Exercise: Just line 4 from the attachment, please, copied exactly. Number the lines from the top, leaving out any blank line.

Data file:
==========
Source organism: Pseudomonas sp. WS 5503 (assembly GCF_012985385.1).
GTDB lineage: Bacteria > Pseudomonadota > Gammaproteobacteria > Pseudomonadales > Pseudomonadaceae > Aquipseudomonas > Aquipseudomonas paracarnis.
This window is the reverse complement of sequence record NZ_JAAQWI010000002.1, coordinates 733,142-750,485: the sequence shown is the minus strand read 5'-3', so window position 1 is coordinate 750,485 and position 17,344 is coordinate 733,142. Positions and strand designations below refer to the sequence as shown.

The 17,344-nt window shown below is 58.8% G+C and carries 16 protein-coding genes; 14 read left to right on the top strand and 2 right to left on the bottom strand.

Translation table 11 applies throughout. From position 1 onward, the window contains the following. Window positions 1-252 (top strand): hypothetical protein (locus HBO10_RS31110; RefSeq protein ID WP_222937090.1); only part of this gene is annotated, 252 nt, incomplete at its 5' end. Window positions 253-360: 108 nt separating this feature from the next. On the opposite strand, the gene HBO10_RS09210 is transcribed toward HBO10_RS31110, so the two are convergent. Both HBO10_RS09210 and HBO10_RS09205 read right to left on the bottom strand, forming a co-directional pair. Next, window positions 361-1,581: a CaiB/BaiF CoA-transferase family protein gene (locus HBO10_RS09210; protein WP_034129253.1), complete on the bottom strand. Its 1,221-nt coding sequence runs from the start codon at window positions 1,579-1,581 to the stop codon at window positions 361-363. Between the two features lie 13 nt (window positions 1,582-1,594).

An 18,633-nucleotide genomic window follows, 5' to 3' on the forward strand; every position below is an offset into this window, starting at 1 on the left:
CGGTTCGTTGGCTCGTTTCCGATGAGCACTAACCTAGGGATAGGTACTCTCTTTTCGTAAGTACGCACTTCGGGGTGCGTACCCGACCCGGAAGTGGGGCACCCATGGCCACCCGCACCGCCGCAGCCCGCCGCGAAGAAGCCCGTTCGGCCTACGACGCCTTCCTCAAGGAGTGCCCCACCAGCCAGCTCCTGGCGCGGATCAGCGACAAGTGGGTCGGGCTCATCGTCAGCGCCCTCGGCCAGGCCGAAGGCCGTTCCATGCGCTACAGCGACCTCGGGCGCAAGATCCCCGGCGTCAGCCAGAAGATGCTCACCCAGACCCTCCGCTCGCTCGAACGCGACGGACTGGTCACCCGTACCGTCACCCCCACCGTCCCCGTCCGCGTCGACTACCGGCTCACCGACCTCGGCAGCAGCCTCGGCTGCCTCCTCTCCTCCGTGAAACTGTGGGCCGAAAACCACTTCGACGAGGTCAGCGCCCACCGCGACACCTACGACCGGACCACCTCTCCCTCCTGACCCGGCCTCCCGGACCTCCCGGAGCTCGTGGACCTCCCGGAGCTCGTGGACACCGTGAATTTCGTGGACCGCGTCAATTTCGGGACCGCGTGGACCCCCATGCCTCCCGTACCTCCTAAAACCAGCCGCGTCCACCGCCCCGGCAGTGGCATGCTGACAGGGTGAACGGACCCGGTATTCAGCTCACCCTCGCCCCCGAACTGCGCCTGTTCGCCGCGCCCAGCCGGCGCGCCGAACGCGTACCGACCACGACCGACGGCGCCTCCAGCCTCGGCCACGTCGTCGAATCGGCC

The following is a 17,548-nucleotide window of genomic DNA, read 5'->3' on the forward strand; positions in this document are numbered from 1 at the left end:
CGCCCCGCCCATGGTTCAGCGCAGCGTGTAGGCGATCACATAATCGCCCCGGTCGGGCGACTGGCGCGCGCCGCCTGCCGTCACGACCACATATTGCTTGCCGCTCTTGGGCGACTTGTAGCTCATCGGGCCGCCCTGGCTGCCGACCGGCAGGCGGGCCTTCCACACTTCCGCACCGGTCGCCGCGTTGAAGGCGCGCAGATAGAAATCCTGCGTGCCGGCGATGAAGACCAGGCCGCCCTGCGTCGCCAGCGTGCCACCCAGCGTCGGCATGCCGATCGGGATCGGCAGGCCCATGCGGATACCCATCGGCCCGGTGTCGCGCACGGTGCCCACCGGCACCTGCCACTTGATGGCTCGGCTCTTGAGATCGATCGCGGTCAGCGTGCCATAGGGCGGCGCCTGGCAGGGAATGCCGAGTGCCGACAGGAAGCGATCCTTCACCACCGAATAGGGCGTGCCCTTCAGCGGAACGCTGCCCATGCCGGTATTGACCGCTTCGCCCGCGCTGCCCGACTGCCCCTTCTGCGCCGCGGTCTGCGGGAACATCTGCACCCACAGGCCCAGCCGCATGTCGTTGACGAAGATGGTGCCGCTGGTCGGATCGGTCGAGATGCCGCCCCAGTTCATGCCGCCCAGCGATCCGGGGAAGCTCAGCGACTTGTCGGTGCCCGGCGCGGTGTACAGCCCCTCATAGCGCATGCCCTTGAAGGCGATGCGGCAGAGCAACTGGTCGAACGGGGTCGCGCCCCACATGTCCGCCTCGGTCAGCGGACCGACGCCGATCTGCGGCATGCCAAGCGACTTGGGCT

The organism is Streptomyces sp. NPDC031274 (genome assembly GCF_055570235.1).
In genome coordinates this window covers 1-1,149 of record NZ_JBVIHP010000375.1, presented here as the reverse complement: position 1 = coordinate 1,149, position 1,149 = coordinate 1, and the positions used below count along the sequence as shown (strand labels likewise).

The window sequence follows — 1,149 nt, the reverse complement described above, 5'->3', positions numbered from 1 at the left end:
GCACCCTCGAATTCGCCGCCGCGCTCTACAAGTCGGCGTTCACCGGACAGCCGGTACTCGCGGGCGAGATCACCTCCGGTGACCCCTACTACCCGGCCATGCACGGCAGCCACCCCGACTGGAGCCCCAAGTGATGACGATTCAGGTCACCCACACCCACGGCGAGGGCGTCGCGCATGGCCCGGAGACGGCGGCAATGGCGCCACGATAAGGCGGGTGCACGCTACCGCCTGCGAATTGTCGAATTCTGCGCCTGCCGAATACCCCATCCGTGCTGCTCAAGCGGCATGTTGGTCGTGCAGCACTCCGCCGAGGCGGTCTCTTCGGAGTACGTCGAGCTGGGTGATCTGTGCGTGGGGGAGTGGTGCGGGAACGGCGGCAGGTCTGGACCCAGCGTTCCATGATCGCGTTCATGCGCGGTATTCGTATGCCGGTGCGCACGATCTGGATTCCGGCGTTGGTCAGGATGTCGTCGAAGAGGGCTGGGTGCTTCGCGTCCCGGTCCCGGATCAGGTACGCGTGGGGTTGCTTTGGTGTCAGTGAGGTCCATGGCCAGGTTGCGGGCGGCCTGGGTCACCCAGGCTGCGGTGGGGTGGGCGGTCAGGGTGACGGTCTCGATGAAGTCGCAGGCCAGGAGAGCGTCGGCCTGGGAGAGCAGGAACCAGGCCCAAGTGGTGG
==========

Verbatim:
The 17,344-nt window shown below is 58.8% G+C and carries 16 protein-coding genes; 14 read left to right on the top strand and 2 right to left on the bottom strand.